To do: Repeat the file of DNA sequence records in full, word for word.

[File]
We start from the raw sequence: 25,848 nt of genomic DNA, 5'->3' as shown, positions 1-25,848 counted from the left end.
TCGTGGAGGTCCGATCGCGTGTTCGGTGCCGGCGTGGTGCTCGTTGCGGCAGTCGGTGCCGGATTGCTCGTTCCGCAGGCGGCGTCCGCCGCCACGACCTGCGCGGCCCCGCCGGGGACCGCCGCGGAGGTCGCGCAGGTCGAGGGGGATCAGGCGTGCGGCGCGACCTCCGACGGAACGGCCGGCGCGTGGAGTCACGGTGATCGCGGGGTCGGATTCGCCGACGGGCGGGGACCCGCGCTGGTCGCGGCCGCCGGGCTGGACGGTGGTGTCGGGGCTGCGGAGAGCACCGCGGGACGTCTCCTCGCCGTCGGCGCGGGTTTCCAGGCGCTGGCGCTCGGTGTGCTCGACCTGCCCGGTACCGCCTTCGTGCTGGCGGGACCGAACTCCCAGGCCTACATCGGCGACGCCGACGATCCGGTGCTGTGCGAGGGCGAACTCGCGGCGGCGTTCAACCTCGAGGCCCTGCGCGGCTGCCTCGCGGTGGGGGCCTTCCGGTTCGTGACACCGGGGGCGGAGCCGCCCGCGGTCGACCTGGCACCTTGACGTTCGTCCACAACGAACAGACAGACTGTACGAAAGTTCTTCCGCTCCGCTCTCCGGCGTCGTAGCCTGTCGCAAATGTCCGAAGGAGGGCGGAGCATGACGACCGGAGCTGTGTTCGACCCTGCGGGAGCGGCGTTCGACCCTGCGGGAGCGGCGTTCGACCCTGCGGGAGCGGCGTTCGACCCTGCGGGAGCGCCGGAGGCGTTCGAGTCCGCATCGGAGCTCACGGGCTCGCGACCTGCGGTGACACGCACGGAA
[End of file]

We start from the raw sequence: 25,848 nt of genomic DNA, 5'->3' as shown, positions 1-25,848 counted from the left end.
TCGTGGAGGTCCGATCGCGTGTTCGGTGCCGGCGTGGTGCTCGTTGCGGCAGTCGGTGCCGGATTGCTCGTTCCGCAGGCGGCGTCCGCCGCCACGACCTGCGCGGCCCCGCCGGGGACCGCCGCGGAGGTCGCGCAGGTCGAGGGGGATCAGGCGTGCGGCGCGACCTCCGACGGAACGGCCGGCGCGTGGAGTCACGGTGATCGCGGGGTCGGATTCGCCGACGGGCGGGGACCCGCGCTGGTCGCGGCCGCCGGGCTGGACGGTGGTGTCGGGGCTGCGGAGAGCACCGCGGGACGTCTCCTCGCCGTCGGCGCGGGTTTCCAGGCGCTGGCGCTCGGTGTGCTCGACCTGCCCGGTACCGCCTTCGTGCTGGCGGGACCGAACTCCCAGGCCTACATCGGCGACGCCGACGATCCGGTGCTGTGCGAGGGCGAACTCGCGGCGGCGTTCAACCTCGAGGCCCTGCGCGGCTGCCTCGCGGTGGGGGCCTTCCGGTTCGTGACACCGGGGGCGGAGCCGCCCGCGGTCGACCTGGCACCTTGACGTTCGTCCACAACGAACAGACAGACTGTACGAAAGTTCTTCCGCTCCGCTCTCCGGCGTCGTAGCCTGTCGCAAATGTCCGAAGGAGGGCGGAGCATGACGACCGGAGCTGTGTTCGACCCTGCGGGAGCGGCGTTCGACCCTGCGGGAGCGGCGTTCGACCCTGCGGGAGCGGCGTTCGACCCTGCGGGAGCGCCGGAGGCGTTCGAGTCCGCATCGGAGCTCACGGGCTCGCGACCTGCGGTGACACGCACGGAA